Pride and Prejudice and Other Classics I Didn’t Read

Pride and Prejudice and Other Classics I Didn't Read

Some time ago, I stumbled across people discussing some reference to Pride and Prejudice. To my surprise, one of the points raised was that one cannot consider oneself a book-lover if one has not read Pride and Prejudice. That gave me a pause. I definitely consider myself a book worm, but at the same time, I haven’t read anything by Jane Austen. And come to think of it, I haven’t read a bunch of other books considered classics either. 

Why? Part of the reason is having grown up in a non-anglophone country. When I went to school, Poland had just won its freedom back from the oppressive communistic regime, and the Western literature was pouring into the bookstores, but most of it was cheap pulp, and not the classics. Of course, I’ve read some of Shakespeare, but he wasn’t more than a stepping stone in the history of the literature, just like Sophocles or Hemingway were. A brief mention or an except was all we got, and reading a full work was a rarity.

Instead, I’ve read a bunch of great Polish writers, most of them unknown outside of Poland, and some other classics that not necessarily make their way to British or American schools such as Kafka’s The Trial, Goethe’s Faust, or Dostoyevski’s Crime and Punishment. If they do – let me know!

Later, when I was studying Elementary Education with English – a field of study aiming to teach English as the foreign language the youngest pupils, and incorporating it into other subjects – we had a class on the literature from the English-speaking countries. We breezed through some works of Shakespeare, more Hemingway, Faulkner, Emily Dickinson, and Emily Bronte, and probably few more than I can’t recall. For a 1-hour class per week, it was quite an impressive pace, but it still meant we’d only scratched the surface of English literature. And Jane Austen wasn’t on the list.

Entering my adult life meant I had much less time to read, and I became more picky about what I read. I simply didn’t have time to devour anything anymore, and I focused on the genres I loved: science-fiction and fantasy.
But did I do better with those genres’ classics than I did with the general ones? A little bit..

The Wordwitch - Reading

Along with the wave of pulp literature I mentioned above, I got introduced to Robert E. Howard and his stories – books that in a way were formative to me. I stumbled upon Mercedes Lackey’s books too which I still think of with a hint of nostalgia, and I discovered Mike Resnick – some of his works are still among my favorite books of all times. But Isaak Asimov? I don’t think I ever read a single book. Philip K. Dick? One book and a half maybe. And Tolkien? Sure, but I read him after I became Andrzej Sapkowski’s fan, so I don’t hold the Lord of the Rings in such a high esteem as some other fans.

The list could go on.

Does it mean I shouldn’t consider myself a science-fiction and fantasy fan? Does it mean I’m not well-read? Maybe. But with every year I realize the time I have in the world is limited, and I become even more picky about the books I read. Catching up with classics is always a consideration, but in the end it’s about the books I think I’m going to enjoy. Be it in the pure entertainment aspect, or in the deeper connection with the book’s themes. That meant I enjoyed Samuel R. Delaney’s Babel-17 as it deals with language, but never felt compelled to get acquainted with Narnia. Though I admire George R.R. Martin for his work, after reading Game of Thrones I know his books aren’t for me.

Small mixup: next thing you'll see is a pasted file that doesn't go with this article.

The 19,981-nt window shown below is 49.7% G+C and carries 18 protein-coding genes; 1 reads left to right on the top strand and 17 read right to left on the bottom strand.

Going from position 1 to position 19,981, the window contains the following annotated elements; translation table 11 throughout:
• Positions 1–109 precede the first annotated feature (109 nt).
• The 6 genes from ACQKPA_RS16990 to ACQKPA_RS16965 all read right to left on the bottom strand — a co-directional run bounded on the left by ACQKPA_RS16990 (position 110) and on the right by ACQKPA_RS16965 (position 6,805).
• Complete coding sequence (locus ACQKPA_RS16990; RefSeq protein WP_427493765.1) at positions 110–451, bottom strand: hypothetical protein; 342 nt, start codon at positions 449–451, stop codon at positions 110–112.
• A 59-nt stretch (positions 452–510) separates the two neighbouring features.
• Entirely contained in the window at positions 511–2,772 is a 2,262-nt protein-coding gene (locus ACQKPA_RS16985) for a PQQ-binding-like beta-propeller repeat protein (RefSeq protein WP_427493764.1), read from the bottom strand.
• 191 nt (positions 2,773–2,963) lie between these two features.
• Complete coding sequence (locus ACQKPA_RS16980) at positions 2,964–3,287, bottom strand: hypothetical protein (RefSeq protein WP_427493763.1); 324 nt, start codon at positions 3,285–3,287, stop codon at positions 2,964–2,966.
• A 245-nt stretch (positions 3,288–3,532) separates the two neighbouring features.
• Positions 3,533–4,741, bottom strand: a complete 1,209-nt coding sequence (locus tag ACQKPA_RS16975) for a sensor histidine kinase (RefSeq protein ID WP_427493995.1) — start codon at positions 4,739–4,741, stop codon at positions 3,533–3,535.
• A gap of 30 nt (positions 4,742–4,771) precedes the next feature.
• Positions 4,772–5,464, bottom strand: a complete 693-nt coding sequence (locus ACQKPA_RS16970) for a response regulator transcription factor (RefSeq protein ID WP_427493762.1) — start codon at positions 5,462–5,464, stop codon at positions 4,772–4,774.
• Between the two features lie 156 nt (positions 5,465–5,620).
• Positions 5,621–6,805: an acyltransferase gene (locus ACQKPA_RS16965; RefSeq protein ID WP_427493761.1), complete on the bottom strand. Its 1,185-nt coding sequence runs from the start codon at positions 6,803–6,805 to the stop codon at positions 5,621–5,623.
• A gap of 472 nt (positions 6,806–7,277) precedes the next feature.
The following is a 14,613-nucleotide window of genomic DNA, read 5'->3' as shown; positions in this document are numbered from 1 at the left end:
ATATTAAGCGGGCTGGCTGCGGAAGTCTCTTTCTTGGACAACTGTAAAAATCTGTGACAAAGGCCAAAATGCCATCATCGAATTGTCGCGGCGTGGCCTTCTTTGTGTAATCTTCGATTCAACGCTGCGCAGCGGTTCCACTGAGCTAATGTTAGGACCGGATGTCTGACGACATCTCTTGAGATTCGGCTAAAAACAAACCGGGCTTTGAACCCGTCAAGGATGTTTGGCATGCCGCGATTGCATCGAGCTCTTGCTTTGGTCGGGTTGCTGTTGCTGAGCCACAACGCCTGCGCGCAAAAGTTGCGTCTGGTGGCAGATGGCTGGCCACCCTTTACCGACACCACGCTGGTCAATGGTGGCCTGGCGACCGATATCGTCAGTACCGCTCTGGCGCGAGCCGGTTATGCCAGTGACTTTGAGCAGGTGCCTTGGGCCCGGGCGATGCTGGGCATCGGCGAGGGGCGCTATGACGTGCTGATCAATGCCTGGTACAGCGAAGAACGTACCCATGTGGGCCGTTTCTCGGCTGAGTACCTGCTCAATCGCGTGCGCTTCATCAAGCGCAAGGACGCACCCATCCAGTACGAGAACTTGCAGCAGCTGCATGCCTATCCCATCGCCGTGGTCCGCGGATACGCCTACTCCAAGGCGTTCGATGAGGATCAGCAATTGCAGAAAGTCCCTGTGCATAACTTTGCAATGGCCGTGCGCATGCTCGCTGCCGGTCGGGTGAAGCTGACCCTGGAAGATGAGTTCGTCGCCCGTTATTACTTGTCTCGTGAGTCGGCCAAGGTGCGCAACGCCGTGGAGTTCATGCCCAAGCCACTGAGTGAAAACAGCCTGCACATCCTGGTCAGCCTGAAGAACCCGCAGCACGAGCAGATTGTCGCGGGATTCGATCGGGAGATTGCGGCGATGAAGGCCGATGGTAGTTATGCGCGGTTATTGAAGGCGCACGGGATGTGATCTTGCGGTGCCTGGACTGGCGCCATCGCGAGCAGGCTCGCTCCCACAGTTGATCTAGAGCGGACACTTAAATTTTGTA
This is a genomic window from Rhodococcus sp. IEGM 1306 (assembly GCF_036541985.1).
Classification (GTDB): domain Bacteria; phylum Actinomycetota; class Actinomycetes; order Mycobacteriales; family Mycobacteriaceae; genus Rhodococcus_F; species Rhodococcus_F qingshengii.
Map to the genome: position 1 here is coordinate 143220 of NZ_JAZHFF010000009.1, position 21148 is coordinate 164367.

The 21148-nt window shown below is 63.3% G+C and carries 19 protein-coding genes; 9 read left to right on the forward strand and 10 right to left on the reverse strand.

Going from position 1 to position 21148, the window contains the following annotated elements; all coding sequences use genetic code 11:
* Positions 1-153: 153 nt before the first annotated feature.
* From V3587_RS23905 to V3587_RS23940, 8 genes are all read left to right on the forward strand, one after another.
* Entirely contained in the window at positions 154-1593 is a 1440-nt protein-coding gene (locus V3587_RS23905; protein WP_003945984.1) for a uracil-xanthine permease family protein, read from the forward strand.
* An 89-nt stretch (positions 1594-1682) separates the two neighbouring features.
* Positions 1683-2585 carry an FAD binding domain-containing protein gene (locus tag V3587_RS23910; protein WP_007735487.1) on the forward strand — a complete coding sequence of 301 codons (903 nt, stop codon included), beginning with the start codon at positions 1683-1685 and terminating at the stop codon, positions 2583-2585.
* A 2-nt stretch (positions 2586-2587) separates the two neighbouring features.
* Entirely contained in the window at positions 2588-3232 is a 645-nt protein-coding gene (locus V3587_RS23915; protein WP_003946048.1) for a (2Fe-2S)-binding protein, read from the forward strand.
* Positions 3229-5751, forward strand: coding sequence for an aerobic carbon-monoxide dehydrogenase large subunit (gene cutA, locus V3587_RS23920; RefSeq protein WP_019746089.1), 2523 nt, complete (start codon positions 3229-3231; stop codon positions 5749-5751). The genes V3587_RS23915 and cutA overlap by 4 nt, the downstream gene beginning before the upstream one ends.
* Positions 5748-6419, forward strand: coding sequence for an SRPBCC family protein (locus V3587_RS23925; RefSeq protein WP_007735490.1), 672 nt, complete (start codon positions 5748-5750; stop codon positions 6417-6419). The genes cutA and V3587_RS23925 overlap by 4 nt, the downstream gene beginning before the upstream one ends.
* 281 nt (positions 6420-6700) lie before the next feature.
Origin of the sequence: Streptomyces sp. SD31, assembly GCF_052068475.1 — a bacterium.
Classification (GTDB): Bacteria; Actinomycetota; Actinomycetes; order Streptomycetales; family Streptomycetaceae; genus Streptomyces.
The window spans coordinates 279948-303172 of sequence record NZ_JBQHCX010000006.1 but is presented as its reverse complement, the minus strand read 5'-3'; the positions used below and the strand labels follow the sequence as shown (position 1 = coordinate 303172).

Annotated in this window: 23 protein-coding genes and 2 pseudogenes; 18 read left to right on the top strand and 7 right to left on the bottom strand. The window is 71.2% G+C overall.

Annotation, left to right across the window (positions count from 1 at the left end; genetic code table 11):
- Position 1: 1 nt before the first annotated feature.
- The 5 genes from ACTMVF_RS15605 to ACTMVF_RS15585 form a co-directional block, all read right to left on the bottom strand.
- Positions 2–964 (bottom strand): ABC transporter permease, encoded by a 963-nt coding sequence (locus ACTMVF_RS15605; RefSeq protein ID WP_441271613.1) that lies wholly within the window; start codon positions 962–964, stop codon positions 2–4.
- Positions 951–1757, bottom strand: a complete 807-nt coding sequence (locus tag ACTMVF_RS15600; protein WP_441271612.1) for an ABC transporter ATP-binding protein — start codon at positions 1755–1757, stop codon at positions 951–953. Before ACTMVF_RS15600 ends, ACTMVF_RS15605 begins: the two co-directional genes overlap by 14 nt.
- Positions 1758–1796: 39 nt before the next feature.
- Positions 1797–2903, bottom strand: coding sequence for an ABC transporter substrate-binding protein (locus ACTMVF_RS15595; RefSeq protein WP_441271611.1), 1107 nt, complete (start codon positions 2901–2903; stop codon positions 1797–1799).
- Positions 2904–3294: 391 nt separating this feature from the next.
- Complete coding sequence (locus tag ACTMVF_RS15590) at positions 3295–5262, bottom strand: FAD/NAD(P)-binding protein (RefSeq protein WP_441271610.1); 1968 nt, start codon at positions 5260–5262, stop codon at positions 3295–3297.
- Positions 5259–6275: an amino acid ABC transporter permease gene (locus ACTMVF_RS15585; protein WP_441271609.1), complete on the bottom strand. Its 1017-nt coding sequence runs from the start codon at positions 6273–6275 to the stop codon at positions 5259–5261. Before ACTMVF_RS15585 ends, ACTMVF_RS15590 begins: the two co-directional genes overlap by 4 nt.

As much as I tried to, I couldn’t bring myself to read Stanisław Lem’s works that many Polish fan of the genre would consider a must. On the other hand, I read many works by Jacek Dukaj – a shining star of ambitious contemporary science fiction in Poland.

Yet, I’m not entirely missing out. In the era of the ever-powerful Google engine, I can ensure I at least somewhat follow the new releases and broaden my knowledge of what old publications I missed. I might not read the book, but I can at least read up on what the book was about and what themes did it touch on. This broadens my reference points for the current works, ensuring I at least know the basics. I like to be aware of how dystopia and postapocalypse are actually two very distinct genres, or how other genres formed.

At the same time, I huff at all the “must-reads,” classic or contemporary, because in a way, being well-read and a fan of the genre means that I don’t pick my books blindly. I make conscious choices based on my preferences, focusing on what I like, and every now and then broadening my perspectives with a chosen classic or even a book outside of my comfort zone. Sure, I could read a bit more in general, and I regret that I don’t, but it doesn’t mean that there’s a checklist I have to clear before calling myself a fan.

So, even though I’m sometimes curious about it, Pride and Prejudice and all the other classics will have to wait. I’m sorry, dear Jane Austen, I really am. But before I get to you, I have Alexander Dumas’s The Count of Monte Cristo and Dan Simmon’s Hyperion to read for the tenth or twentieth time, and a looming pile of other books to dive into.

17 thoughts on “Pride and Prejudice and Other Classics I Didn’t Read”

  1. I’m so glad I’m not the only one! I haven’t read much Austen, Hemingway, or Faulkner. But I have read (and loved) Brothers Karamazov and Anna Karenina, which I bet most of my American counterparts have not read.

    1. I’m happy that I wrote this post, then. It’s good to remind some people that with so many books, everyone has a different canon of “must-reads”. I haven’t read many of the Russian “classics” (aside for Master and Margaret and Crime and Punishment), but I have a list of Japanese writers I’ve read that are not super-popular-nowadays Haruki Murakami. 🙂

  2. I completely agree with your post. I’m an American and read a few of the classics in school, but I can’t say there was a classics author that has shaped me as a writer. Although I want to re-read some of the classics as an adult. I have been influenced more by contemporary authors. Someone saying you’re this or that based on something like not reading a certain author. is just silly and narrow-minded. Read what you want to read and enjoy it! Life’s to short to force yourself to read all of the “classics” or read books you don’t enjoy.